Steelhead Trout Planted in Mendocino County's Mill Creek Lake

#A small lake in Mendocino County is the second water in the state planted with native steelhead trout under new environmental mandates. On Jan. 11, the Department of Fish and Game (DFG) planted Mill Creek Lake with steelhead trout that were raised at Warm Springs Fish Hatchery. A total of 15,000 fish will be planted in the lake over a five- to six-month period.


This fish planting meets all new environmental planting regulations established in 2010 and state fish planning mandates codified in Assembly Bill 7 by Assembly Member Dave Cogdill (R-Modesto). According to the new mandates, non-native rainbow trout can no longer be planted there because of potential escapement downstream into the Russian River system, where they could interbreed with native steelhead trout.

Bill Cox, DFG State Program Manager of Fish Production and Distribution, said, ?We are always looking for better ways to provide angling opportunities, make the best use of hatchery facilities, and adapt to changing circumstances and regulations.?

DFG completed and filed the Hatchery and Stocking Program Environmental Impact Report/Environmental Impact Statement in 2010, culminating a two-and-a-half year effort to evaluate and analyze impacts of fish stocking on certain California native species. As part of the actions, waters like Mill Creek Lake fall under new strict stocking guidelines.


?We realized that waters like Mill Creek Lake could not be planted with non-native hatchery rainbow trout. So instead of writing it off as a lost fishing opportunity, we found a way to use all our resources at Warm Springs Hatchery and provide a fishery,? said DFG Senior Hatchery Supervisor Brett Wilson.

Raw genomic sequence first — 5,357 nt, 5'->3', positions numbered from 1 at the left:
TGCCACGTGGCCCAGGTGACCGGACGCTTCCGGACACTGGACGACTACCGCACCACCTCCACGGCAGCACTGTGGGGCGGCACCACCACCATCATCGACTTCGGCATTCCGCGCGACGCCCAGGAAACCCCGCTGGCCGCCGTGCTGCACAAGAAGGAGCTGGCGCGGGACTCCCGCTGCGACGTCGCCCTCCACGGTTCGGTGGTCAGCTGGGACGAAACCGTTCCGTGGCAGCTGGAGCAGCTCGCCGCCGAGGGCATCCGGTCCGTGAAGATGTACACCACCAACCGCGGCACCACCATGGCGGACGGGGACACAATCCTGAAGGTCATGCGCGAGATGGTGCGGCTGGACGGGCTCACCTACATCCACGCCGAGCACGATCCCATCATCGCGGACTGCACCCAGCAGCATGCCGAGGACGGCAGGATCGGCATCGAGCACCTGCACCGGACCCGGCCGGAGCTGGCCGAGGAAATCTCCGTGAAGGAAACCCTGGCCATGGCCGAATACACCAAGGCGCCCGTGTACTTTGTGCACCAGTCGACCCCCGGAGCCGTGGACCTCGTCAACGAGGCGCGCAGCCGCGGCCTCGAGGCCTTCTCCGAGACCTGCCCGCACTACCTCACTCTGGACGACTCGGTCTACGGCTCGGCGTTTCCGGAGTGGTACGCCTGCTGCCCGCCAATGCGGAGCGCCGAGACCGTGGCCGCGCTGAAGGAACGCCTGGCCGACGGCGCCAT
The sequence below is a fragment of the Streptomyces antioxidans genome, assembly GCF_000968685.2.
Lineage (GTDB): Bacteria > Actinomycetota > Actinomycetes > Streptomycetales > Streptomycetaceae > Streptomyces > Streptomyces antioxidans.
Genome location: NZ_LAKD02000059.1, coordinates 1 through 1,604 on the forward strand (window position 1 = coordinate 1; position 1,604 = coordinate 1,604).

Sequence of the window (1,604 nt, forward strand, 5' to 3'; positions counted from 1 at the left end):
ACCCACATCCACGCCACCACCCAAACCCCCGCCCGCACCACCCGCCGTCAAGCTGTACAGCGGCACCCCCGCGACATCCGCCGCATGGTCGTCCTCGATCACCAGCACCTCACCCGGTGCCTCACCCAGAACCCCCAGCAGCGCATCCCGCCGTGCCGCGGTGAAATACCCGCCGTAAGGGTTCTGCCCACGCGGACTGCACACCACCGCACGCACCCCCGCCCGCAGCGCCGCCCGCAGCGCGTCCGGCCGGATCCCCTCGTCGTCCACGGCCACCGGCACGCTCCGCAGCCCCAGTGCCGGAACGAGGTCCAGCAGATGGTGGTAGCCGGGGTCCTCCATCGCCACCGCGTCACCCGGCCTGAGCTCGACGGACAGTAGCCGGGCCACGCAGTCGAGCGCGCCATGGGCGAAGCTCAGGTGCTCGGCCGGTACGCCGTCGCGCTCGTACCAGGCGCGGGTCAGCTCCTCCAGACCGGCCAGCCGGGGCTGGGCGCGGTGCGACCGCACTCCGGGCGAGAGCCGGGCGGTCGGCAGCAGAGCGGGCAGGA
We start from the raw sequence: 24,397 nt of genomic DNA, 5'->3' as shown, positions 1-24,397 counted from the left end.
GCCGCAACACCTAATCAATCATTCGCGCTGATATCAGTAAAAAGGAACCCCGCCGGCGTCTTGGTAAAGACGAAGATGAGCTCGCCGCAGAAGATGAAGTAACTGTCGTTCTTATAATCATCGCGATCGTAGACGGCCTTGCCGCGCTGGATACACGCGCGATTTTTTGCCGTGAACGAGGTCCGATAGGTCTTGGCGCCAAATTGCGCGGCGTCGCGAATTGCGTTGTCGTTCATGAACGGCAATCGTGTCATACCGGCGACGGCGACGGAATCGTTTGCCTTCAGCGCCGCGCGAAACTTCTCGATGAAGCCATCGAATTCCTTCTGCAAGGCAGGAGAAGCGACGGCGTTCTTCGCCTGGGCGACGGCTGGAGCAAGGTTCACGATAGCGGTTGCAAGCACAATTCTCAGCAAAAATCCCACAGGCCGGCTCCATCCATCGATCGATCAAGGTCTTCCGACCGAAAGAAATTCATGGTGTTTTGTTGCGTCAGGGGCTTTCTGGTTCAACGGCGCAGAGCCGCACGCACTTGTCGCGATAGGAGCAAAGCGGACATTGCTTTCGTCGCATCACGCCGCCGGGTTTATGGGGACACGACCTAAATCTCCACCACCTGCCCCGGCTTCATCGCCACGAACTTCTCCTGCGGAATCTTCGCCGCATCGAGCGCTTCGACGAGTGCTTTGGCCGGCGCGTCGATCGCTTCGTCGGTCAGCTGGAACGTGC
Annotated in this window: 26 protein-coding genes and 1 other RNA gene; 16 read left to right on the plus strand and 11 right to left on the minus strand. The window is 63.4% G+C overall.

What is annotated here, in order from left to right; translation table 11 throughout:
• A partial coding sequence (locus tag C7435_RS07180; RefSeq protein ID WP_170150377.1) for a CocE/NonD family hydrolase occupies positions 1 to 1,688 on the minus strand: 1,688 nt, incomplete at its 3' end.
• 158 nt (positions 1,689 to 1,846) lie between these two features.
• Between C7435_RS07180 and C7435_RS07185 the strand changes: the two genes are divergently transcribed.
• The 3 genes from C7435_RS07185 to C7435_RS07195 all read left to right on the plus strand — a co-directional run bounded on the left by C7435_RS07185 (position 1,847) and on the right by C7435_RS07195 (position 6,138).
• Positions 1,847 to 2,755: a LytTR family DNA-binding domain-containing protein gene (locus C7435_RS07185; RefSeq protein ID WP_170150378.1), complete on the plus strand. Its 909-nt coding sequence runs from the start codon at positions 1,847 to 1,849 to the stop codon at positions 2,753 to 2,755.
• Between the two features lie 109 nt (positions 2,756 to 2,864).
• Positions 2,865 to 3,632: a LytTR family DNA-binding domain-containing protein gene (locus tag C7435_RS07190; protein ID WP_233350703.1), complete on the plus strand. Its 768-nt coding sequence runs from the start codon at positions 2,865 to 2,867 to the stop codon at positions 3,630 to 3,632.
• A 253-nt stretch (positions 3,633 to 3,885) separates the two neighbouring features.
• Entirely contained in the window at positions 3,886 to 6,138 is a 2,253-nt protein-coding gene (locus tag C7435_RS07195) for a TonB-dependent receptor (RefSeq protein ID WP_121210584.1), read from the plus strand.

The new planting program utilizes excess steelhead eggs from the Russian River drainage mitigation programs to rear steelhead trout to plant into Mill Creek Lake. These fish meet the genetic integrity of hatchery steelhead stocks monitored by the National Oceanic and Atmospheric Administration.

Key to the new planting program are utilization of hatchery space and resources. Only one concrete hatchery pond is needed for the rearing process, eggs come from normal hatchery operations, and food and personnel costs are covered under a reallocation of license money.


This planting program also helps meet native trout planting goals defined by the Heritage and Wild Trout Program mandated in AB 7. The bill specifies that only coastal rainbow and steelhead reared under special constrains can count toward meeting native trout production goals.

Warm Springs Hatchery is fully funded by the United States Army Corps of Engineers, and maintained and managed by DFG.

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